In food distribution, I am more in favour of food stamps and other forms of enriching the purchasing power of the poor, rather than maintaining our costly and ineffective public distribution system.
Does India’s Left serve the cause of the poor?
The Left parties often are most vocal about a narrow segment of the labour force, particularly the unionised public sector employees. They often reflexively oppose labour reform. Job security is a major legitimate concern, but they should work with economic reformers on a package deal that combines more flexibility in the labour market with a better unemployment insurance and job training programme. There are parts of our labour laws which keep the organisation of labour fragmented and only weaken the labour movement (for example, any seven people can start a trade union in India).
They also unthinkingly agitate against any fundamental restructuring of our public salary structure (which needs to make the upper-end salaries somewhat more competitive with the private sector in order to preserve administrative talent, and slow the rise in the salaries of the lower-end where they are out of proportion to the worker’s reservation wage outside). Other examples of unthinking positions are when they oppose privatisation without doing something about the constant political interference in public enterprise management, when they agitate for irresponsible subsidies for rich farmers, against raising tuition fees in higher education or LPG gas prices (which help mostly the rich), and so on. At the same time, no one should deny the vitally important role Left parties have historically played in pushing the cause of land reform, in improving the voice of poor workers in a country where the interests of the rich ride roughshod over them, and, as in Kerala, in substantially improving public services in health and education.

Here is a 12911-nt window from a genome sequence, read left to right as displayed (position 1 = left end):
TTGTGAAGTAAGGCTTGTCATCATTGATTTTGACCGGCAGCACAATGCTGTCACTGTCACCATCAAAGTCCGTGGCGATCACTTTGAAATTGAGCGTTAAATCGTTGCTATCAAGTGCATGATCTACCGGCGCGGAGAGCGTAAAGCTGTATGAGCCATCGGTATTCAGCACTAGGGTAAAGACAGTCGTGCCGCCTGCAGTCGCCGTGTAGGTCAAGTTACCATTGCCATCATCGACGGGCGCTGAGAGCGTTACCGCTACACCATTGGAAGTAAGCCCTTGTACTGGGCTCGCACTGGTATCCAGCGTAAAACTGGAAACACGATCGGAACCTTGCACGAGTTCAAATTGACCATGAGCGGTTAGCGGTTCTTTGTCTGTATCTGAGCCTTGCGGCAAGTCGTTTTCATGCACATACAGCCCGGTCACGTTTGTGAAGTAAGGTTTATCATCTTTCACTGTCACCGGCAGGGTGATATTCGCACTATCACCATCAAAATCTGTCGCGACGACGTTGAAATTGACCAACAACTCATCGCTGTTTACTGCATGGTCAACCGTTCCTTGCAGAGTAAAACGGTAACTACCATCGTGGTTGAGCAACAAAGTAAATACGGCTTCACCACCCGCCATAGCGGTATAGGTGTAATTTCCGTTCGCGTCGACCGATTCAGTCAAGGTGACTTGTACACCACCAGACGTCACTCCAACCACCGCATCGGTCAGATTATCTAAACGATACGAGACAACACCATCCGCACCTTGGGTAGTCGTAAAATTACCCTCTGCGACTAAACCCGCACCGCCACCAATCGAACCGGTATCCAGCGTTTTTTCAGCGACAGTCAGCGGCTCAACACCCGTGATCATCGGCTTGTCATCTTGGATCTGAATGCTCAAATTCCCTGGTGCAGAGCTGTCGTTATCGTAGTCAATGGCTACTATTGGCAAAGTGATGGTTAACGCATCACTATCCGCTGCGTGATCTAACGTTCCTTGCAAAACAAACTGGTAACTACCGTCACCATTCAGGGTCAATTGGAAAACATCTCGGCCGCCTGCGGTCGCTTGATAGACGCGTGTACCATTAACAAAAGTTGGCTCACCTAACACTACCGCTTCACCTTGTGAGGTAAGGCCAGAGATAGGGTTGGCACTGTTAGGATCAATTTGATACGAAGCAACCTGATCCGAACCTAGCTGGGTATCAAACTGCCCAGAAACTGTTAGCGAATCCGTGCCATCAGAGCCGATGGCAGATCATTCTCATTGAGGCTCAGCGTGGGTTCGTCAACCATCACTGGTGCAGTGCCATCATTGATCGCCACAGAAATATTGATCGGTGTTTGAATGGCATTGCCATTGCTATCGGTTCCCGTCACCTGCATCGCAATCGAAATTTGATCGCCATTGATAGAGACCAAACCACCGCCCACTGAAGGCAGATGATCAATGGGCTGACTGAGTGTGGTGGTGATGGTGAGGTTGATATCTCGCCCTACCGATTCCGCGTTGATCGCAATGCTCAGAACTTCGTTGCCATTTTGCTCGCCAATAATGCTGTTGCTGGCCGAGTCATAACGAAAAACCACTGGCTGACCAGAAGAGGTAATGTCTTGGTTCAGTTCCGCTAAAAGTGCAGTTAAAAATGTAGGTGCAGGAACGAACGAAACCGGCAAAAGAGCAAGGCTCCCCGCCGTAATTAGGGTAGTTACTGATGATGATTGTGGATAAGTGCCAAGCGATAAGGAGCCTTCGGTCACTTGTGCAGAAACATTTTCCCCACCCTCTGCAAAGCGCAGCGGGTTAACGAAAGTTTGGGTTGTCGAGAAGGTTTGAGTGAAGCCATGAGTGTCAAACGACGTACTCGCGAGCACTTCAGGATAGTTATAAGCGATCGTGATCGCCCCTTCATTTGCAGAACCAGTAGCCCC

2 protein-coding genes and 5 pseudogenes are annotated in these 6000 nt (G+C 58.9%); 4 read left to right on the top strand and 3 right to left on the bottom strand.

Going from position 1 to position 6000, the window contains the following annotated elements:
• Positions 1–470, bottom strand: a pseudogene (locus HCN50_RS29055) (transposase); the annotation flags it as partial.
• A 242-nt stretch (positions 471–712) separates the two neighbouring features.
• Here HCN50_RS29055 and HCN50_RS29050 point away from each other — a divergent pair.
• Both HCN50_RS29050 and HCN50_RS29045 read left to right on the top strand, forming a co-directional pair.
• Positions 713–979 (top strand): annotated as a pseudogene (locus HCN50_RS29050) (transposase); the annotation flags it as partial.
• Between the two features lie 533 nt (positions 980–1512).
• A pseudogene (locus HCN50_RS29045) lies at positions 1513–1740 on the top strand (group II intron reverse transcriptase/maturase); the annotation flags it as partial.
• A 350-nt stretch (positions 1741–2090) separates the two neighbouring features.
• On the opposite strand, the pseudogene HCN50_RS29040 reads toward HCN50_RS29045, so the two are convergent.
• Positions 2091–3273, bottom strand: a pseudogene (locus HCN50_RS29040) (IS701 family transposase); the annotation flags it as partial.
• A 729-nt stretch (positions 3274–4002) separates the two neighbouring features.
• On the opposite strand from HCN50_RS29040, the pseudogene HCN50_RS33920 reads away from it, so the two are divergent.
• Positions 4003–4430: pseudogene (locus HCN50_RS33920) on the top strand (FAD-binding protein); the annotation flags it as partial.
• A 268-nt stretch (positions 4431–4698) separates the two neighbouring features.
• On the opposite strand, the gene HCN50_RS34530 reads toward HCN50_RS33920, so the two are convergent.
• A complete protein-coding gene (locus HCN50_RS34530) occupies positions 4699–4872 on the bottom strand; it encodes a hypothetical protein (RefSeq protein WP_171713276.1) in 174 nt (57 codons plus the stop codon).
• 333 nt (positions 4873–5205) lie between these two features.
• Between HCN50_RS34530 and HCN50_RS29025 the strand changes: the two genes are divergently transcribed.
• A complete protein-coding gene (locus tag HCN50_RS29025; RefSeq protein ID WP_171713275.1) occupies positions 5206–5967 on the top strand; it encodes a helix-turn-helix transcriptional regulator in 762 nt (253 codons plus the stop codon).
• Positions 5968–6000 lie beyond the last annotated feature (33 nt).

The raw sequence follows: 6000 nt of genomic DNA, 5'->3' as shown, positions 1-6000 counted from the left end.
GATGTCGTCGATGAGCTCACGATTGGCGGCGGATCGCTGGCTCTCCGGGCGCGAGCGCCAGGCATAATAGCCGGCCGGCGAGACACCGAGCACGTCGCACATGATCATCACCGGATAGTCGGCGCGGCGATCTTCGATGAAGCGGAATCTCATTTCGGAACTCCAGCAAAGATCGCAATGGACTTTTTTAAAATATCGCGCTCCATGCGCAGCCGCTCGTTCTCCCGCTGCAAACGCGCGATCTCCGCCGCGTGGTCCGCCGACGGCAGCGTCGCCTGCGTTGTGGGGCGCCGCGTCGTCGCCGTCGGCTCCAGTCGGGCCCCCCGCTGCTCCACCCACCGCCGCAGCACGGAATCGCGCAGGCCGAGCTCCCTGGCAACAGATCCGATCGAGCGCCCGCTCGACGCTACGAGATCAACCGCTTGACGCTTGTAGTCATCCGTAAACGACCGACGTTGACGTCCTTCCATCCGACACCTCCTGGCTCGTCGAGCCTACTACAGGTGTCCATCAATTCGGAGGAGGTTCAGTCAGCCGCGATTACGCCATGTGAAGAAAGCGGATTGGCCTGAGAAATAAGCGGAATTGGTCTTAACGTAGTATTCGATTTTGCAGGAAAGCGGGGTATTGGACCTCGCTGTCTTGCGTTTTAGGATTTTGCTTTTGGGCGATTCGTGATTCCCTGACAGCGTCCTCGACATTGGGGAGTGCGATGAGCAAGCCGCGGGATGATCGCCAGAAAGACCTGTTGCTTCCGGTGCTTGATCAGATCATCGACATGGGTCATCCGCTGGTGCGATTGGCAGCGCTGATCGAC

Are programmes like the National Rural Employment Guarantee a good idea?
First of all, there are interesting ways in which information technology has been used in Mexico and Brazil to identify the beneficiaries and monitor the implementation of massive welfare programmes that can reduce the extent of corruption. Secondly, we should not forget that Indians live in a welfare state for the rich. According to the estimates for a Ministry of Finance White Paper in 1997, the central and state governments together gave out (in the mid-90s) about 10 per cent of GDP in the form of explicit or implicit budgetary subsidies for “non-merit” goods and services (largely accruing to those who are relatively rich). The NREG is expected to cost even less than 1 per cent of GDP. How does the corruption in this programme compare with that in our various military purchase contracts? What lessons should India learn from China?
The current capitalist triumphs are partly based on some socialist legacy, in the large improvements in basic education and health, large participation of women in the urban labour force, egalitarian land redistribution which provided a minimum safety net that rendered the dislocations of capitalism somewhat more socially tolerable. They have also given more autonomy to public-sector managers to pursue long-term economic goals. They have concentrated on building the public infrastructure that a modern economy needs and have not hesitated in charging cost-based user fees. We should also learn from their mistakes. The colossal damage of the environment (air and water pollution), for example, should not be repeated by us in our drive for industrialisation.